How can we miss you when you won’t go away?

§ April 6th, 2016 § Filed under self-promotion § 3 Comments

Over at Trouble with Comics, the question this week is “what are your three favorite resurrections in comics?” Turns out two of my picks are related to two of my answers from last week’s “favorite deaths” question. GO FIGURE.

Anyhoo, once again, I’m sorry for the week of light content. Just had some full days in (cough) The Real World lately, but I’m not goin’ anywhere!

3 Responses to “How can we miss you when you won’t go away?”

  • Turan, Emissary of the Fly World says:

    My favorite resurrection was that of the Comet. This probably needs explanation for most of you.

    This character first appeared in MLJ’s PEP COMICS #1, back in 1940, in a story by none other than Jack (Plastic Man) Cole. He was a scientist named John Dickering, who comes up with a concoction that gives him the ability to fly and to shoot sort-of-laser beams out of his eyes. The subsequent series was notable for the fact that the hero took almost every opportunity to kill his opponents. Some of these killings were in self-defense, some were to prevent the villains from killing other people, but an awful lot were outright executions. This led to a serialized story in which a villain gained mental control of the Comet, and used him to kill his (the villain’s) enemies. The Comet soon escaped, but found himself a wanted man. For a couple of pages he expressed genuine remorse at the murders he had committed, but then his attitude shifted to “Hey, I said I was sorry. That ought to good enough for everyone. It’s unfair that the police are still after me.”

    Presumably, this story-line made someone at MLJ feel that the character was broken, and so in #17 he was killed–the first instance of a superhero dying in the line of duty. His brother promptly became the Hangman to avenge him, and went on to star in his own series (which has the odd distinction of having been condemned by George Orwell).

    Fast-forward twenty or so years later. MLJ is now Archie Comics. Superheroes, after a period of quiescence, are popular again. Archie decides to re-enter the market, at first with a couple of new characters (my boy the Fly, and the Jaguar), and then with revivals of some of its original characters (Black Hood, the Shield, and–wait for it–the Comet). While Black Hood was presented as the same character from the 1940s series, and the Shield was the son of the original, this Comet was an apparently new character–a prince from another planet, who had decided to come to Earth and use his powers (flight, a variety of rays shot from his fingers) to fight crime. After awhile the Hangman was also reintroduced. Whereas previously he had simply been a costumed vigilante with a noose gimmick, now he had a magic rope that enabled him to fly, deflect bullets, etc. He also quickly decided that there was more money to be made in committing crime than in fighting it, and he turned bad. He had several encounters with the Comet, with no signs of recognition between them.

    Then someone decided that, no, this new Comet was really the old Comet. An origin story was done, which explained that an alien princess had observed him through her alien television set, and had fallen in love with him; so, when he was near death, she had whisked him away to her world, where he was brought back to perfect health and installed as her consort. Then, the princess died, and he felt free to return home.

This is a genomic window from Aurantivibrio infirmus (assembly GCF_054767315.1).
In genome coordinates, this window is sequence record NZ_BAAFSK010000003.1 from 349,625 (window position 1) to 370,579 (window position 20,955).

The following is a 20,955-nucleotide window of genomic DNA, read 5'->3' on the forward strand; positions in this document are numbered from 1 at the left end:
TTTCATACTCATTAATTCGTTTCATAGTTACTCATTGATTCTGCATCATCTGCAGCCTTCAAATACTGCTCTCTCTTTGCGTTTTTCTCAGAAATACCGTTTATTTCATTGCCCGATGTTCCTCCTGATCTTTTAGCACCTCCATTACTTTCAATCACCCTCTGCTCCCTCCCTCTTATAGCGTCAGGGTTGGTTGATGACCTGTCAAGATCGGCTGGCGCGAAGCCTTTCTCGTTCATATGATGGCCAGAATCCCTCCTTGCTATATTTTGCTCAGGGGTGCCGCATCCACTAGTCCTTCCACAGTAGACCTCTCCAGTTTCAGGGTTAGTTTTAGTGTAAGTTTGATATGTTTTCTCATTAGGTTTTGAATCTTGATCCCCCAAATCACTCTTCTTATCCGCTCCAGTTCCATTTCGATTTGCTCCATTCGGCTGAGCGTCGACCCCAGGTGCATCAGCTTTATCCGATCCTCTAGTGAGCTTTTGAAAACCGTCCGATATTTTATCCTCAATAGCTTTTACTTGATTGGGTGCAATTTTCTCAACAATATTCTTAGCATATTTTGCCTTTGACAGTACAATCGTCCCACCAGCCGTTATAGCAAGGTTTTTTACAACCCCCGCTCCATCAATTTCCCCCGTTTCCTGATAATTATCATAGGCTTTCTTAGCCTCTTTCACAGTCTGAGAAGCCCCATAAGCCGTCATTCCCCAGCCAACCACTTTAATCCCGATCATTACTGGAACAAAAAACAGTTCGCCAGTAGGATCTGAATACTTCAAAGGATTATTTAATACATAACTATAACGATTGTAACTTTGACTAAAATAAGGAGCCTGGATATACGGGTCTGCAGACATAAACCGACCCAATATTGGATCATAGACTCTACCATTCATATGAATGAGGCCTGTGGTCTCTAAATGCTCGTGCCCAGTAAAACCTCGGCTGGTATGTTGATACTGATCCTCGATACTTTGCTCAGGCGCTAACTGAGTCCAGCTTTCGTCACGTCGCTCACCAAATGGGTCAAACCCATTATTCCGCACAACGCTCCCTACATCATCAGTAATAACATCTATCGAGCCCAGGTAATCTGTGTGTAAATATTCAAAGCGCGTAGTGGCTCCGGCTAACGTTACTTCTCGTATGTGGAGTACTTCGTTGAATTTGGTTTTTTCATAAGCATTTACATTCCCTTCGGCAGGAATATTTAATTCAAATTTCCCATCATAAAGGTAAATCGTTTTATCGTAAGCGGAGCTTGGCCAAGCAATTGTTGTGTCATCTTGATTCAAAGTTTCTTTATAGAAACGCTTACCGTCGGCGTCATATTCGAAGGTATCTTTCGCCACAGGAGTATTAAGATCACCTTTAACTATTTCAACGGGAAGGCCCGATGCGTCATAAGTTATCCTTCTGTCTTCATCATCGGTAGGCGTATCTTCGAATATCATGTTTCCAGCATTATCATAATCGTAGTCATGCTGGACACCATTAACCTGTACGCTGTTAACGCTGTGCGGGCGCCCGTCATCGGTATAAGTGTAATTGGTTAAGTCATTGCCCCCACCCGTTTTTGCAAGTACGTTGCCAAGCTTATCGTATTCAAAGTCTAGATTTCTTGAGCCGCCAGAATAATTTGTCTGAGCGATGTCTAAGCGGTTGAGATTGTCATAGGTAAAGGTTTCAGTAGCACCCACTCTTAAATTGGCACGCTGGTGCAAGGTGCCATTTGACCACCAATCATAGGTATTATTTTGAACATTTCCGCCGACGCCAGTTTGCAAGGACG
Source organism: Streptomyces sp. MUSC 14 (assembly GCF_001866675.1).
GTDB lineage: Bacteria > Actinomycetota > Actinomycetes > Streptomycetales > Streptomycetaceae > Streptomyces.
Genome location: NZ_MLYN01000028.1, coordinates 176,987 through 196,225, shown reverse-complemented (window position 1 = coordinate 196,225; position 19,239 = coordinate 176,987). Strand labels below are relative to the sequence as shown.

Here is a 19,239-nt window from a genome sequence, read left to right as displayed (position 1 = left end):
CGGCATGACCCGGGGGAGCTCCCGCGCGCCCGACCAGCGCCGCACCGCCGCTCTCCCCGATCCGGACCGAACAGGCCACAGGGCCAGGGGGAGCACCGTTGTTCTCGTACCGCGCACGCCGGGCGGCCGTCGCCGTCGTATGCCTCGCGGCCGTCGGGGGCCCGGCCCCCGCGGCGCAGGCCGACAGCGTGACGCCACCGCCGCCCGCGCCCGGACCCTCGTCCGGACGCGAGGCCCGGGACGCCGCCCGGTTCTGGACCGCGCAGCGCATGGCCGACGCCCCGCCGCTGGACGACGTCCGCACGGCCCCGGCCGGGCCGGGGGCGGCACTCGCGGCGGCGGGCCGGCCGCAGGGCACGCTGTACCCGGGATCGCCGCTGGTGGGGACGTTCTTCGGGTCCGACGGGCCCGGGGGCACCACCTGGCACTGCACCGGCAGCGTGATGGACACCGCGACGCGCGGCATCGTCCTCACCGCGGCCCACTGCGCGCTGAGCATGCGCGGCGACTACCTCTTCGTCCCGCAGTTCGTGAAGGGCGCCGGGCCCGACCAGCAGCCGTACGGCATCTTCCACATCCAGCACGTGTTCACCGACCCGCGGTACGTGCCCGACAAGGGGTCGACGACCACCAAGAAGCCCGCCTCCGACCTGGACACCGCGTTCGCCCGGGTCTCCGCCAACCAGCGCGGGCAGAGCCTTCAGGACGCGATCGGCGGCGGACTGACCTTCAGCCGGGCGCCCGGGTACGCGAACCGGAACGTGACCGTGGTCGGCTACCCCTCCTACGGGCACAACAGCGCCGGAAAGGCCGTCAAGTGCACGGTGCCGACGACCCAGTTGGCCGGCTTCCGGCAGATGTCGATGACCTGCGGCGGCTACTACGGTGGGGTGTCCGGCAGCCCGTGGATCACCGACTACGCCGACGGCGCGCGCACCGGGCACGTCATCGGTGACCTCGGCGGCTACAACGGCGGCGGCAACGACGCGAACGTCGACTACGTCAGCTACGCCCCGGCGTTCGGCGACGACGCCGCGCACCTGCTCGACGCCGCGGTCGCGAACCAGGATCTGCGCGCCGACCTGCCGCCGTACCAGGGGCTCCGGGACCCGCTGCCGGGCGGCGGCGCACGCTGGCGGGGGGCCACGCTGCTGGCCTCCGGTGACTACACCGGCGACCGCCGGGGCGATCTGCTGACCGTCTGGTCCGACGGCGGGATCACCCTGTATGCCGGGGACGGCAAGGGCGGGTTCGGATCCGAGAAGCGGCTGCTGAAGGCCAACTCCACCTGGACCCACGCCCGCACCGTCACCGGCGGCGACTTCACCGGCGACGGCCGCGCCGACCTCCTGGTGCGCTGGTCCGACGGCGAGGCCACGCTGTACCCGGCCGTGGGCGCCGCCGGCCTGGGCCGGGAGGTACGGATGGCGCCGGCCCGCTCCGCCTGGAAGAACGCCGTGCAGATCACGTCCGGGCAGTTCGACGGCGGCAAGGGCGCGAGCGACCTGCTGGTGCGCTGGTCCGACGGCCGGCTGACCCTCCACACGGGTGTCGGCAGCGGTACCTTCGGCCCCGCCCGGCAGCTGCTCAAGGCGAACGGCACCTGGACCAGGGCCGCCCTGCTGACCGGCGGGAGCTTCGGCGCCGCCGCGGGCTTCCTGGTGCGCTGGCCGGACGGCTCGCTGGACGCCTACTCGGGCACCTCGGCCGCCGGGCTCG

That is how you bring back a dead superhero!

  • Turan, Emissary of the Fly World says:

    I note that there was a sequel to all this. In the 1980s, Archie decided to try superheroes again. A new line was started, the Comet was given his own comic, and Roy Thomas was hired to write it. Of course, Thomas was not one to take such a load of back-story lightly. He obviously believed that, before he did anything else, he had to deal with the Comet’s multiple murders, and to make the alien business more reasonable. So, the first issue begins with John Dickering unable to sleep. His brother the Hangman comes in and asks what is bothering him. The two then proceed to rehash EVERY single appearance of the Comet from the ’40s and ’60s. The story consisted of nothing but two men in their underwear talking, with single-panel recreations of a bunch of other stories.

    Remember, this was the 1980s. The prospective readership for this new series included only a few people who had read any of the ’60s stories, and next to none who had read any of the ’40s stories. If Thomas had chosen to ignore all of this baggage, hardly anyone would have cared. If he had settled for merely alluding to it (“The Comet? Never heard of you. What have you done before now?” “It’s complicated. I’ll tell you some other time.”), there would have been few complaints. Any other writer would have taken one of those paths. Thomas, however, was constitutionally unable. And so he began this new series with a story that had no action and merely summarized other stories. And so, unsurprisingly, the comic was very quickly canceled.

  • MrJM says:

    I truly enjoy tales of MLJ/Archie superhero kookiness.

    — MrJM